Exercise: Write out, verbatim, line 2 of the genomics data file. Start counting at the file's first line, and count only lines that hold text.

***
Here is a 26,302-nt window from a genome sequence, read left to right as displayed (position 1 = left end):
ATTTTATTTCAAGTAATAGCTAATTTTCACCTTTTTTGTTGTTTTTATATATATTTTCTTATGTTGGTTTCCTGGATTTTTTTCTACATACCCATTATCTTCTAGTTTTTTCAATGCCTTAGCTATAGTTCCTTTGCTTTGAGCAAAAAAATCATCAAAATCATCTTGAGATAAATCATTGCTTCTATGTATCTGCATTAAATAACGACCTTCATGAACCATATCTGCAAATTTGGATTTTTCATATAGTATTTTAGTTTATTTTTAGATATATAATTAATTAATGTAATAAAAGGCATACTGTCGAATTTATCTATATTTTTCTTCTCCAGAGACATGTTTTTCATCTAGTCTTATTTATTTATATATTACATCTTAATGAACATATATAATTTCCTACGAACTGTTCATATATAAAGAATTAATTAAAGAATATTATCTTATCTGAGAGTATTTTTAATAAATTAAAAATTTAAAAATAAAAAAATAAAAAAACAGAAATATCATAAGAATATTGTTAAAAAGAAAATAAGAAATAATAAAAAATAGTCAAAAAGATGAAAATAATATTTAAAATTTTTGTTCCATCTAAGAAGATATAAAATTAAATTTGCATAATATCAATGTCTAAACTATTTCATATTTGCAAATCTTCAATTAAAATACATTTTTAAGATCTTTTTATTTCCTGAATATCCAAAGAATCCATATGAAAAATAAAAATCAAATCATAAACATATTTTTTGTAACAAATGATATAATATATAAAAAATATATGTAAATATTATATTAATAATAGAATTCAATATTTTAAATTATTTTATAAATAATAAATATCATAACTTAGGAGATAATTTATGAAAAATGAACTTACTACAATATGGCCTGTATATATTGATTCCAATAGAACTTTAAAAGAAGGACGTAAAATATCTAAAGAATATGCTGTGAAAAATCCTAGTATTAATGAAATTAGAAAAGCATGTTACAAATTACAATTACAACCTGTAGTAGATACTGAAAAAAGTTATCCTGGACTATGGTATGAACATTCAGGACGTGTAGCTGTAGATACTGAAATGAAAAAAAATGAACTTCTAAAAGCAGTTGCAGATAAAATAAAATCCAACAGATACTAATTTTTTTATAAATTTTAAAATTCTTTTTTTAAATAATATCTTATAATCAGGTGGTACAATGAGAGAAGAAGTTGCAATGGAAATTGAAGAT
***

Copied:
ATTTTATTTCAAGTAATAGCTAATTTTCACCTTTTTTGTTGTTTTTATATATATTTTCTTATGTTGGTTTCCTGGATTTTTTTCTACATACCCATTATCTTCTAGTTTTTTCAATGCCTTAGCTATAGTTCCTTTGCTTTGAGCAAAAAAATCATCAAAATCATCTTGAGATAAATCATTGCTTCTATGTATCTGCATTAAATAACGACCTTCATGAACCATATCTGCAAATTTGGATTTTTCATATAGTATTTTAGTTTATTTTTAGATATATAATTAATTAATGTAATAAAAGGCATACTGTCGAATTTATCTATATTTTTCTTCTCCAGAGACATGTTTTTCATCTAGTCTTATTTATTTATATATTACATCTTAATGAACATATATAATTTCCTACGAACTGTTCATATATAAAGAATTAATTAAAGAATATTATCTTATCTGAGAGTATTTTTAATAAATTAAAAATTTAAAAATAAAAAAATAAAAAAACAGAAATATCATAAGAATATTGTTAAAAAGAAAATAAGAAATAATAAAAAATAGTCAAAAAGATGAAAATAATATTTAAAATTTTTGTTCCATCTAAGAAGATATAAAATTAAATTTGCATAATATCAATGTCTAAACTATTTCATATTTGCAAATCTTCAATTAAAATACATTTTTAAGATCTTTTTATTTCCTGAATATCCAAAGAATCCATATGAAAAATAAAAATCAAATCATAAACATATTTTTTGTAACAAATGATATAATATATAAAAAATATATGTAAATATTATATTAATAATAGAATTCAATATTTTAAATTATTTTATAAATAATAAATATCATAACTTAGGAGATAATTTATGAAAAATGAACTTACTACAATATGGCCTGTATATATTGATTCCAATAGAACTTTAAAAGAAGGACGTAAAATATCTAAAGAATATGCTGTGAAAAATCCTAGTATTAATGAAATTAGAAAAGCATGTTACAAATTACAATTACAACCTGTAGTAGATACTGAAAAAAGTTATCCTGGACTATGGTATGAACATTCAGGACGTGTAGCTGTAGATACTGAAATGAAAAAAAATGAACTTCTAAAAGCAGTTGCAGATAAAATAAAATCCAACAGATACTAATTTTTTTATAAATTTTAAAATTCTTTTTTTAAATAATATCTTATAATCAGGTGGTACAATGAGAGAAGAAGTTGCAATGGAAATTGAAGAT